StatBox Playoff Breakdown: Bulls’ defense and Grizzlies’ defensive shortcomings

If you enjoy the weekly StatBox column that analytically breaks down some of the NBA’s most pressing and important topic, you’re in luck. Every Tuesday through Thursday during the postseason, the StatBox is expanding into playoff game analysis. You’ll not only find out why each team won and lost, but how different statistical trends can play out over the course of the series and the playoffs as a whole. First up: why the Bulls and Clippers are looking good in their quests to advance.

Joakim NoahNoah Leads Bulls Defense To Series Equalizer
If you think of the hallmark of this season’s Tom Thibodeau-led Chicago Bulls team, you clearly think of the defensive side of the ball. And the team’s top defender all year has been one Joakim Noah, who was instrumental in helping the Bulls become the first road team to win a playoff game this postseason.

No Bulls player had more defensive win shares during the regular than Joakim Noah’s 4.7, which tied him for eighth along with LeBron James, Zach Randolph and David West. So it should come as no surprise that Chicago played much better defensively in its 90-82 Game 2 win over the Nets after a terrible defensive performance on Saturday night.

Noah played 13 minutes in Game 1 and 25 minutes in Game 2, and his presence in the paint was a major reason why Brooklyn’s frontcourt struggled so mightily on Monday evening. First take a look at how all the Nets’ frontcourt players did in Game 1 when Noah’s minutes were limited:

Game 1FG %PointsFTAReboundsBlocks

The players shot a combined 15-of-30 with 32 rebounds, while Chicago as a team only grabbed 35 boards on Saturday night. Noah got five of those in just a 13-minute span. Double Noah’s minutes for Game 2, and the difference is remarkable:

Game 2FG %PointsFTAReboundsBlocks

The Brooklyn forwards and centers went 18-of-45 in game two, shooting it exactly 10 percent worse than they did in the first game on 15 more field goal attempts. That improvement also manifested itself with the Nets’ backcourt stars, as Deron Williams and Joe Johnson shot a combined 7-for-27 (3-of-12 from three) as the team shot 35.4 percent from the field and 4-for-21 from three.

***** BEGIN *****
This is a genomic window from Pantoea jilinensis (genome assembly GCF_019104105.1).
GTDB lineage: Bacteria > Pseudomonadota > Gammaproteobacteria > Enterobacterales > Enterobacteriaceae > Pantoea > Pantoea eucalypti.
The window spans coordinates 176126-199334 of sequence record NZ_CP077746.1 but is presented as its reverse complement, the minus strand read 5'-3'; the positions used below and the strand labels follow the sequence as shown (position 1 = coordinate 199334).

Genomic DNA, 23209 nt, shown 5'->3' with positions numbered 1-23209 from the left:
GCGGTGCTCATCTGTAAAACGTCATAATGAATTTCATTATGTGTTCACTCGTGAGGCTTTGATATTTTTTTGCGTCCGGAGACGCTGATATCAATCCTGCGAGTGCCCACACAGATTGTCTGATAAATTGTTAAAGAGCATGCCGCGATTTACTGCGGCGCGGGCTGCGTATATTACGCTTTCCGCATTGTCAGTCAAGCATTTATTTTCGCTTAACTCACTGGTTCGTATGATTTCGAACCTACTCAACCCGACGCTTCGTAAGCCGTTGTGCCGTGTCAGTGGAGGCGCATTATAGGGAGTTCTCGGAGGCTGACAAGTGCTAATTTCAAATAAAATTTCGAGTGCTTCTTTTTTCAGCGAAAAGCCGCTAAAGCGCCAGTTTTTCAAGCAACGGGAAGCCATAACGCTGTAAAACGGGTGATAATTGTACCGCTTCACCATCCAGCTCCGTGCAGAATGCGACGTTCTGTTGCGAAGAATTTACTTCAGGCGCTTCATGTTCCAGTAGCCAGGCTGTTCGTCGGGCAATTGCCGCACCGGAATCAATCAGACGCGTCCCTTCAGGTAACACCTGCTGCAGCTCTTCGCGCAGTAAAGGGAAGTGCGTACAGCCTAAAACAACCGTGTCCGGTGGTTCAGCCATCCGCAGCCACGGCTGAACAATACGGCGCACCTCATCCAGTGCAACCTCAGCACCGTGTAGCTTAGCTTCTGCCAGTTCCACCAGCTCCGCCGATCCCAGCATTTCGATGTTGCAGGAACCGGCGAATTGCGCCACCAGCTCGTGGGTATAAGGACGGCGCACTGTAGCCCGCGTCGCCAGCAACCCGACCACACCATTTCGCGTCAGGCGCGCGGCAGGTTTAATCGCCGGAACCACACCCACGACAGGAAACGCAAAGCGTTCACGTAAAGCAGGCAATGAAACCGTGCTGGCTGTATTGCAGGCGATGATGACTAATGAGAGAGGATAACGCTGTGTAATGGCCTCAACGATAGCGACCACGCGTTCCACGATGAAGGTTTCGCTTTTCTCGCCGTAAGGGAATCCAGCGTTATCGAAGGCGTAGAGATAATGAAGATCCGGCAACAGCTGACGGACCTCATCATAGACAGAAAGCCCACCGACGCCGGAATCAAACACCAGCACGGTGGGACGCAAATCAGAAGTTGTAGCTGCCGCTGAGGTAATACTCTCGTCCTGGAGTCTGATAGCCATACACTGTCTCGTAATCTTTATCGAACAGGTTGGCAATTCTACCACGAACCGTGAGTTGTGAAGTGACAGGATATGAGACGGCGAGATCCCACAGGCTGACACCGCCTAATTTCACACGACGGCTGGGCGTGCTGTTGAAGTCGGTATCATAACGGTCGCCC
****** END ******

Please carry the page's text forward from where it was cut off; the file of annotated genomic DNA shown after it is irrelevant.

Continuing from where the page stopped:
Saying that Noah’s iffy foot is the key to this series is obviously oversimplifying things, but it’s nearly impossible to ignore the impact he made on not just this game, but on the momentum of the series as the focus shifts to Chicago.

Blake GriffinTwo Key Factors In The Clippers’ Quick Start
Memphis has four of the top defenders in the league in Mike Conley, Tony Allen, Marc Gasol and Zach Randolph. They were essentially given the task of containing three Clippers players: Chris Paul, Blake Griffin and Jamal Crawford. Their inability to curtail the production of any of the L.A. trio is a major reason why the Grizzlies are in a 2-0 hole going back east.

1) Memphis can’t stop L.A.’s top two players

Last week’s StatBox column discussed the key players for each playoff team, and Griffin and Allen were chosen as the key guys in this series. Griffin had faired poorly in four games against Memphis, but came up really big against an extremely good Grizzlies front line in game two.

GriffinFG %PointsRebounds
Regular Season44.413.87
Game 133105
Game 250218

Whatever happened between the first two games, the light turned on for Griffin and he came up huge in what could prove to be the contest that swung the proverbial pendulum of this series squarely in Los Angeles’ favor. Allen and Conley were tasked with containing Chris Paul, but, as some writers have pointed out, it seems like Paul has another “gear” in the postseason.


  1. steppx says

    well, the author loves advanced stats. Advanced stats via hollinger is what got Gay moved to toronto for davis and prince. Bad trade and you saw why last night. The very things stats cant tell you. Gay is unpredictable, LONG, and disruptive. Memphis is still a very good defensive team over all, but they have to play harder to maintain that level on defense because losing Gay means total predictability on offense. Also they traded ellington and speights. Now ellington was a bad defender but he hit a lot of 3s. Speights however is sorely missed. They gutted the bench. Traded the one big creative offensive force. They now will lose.

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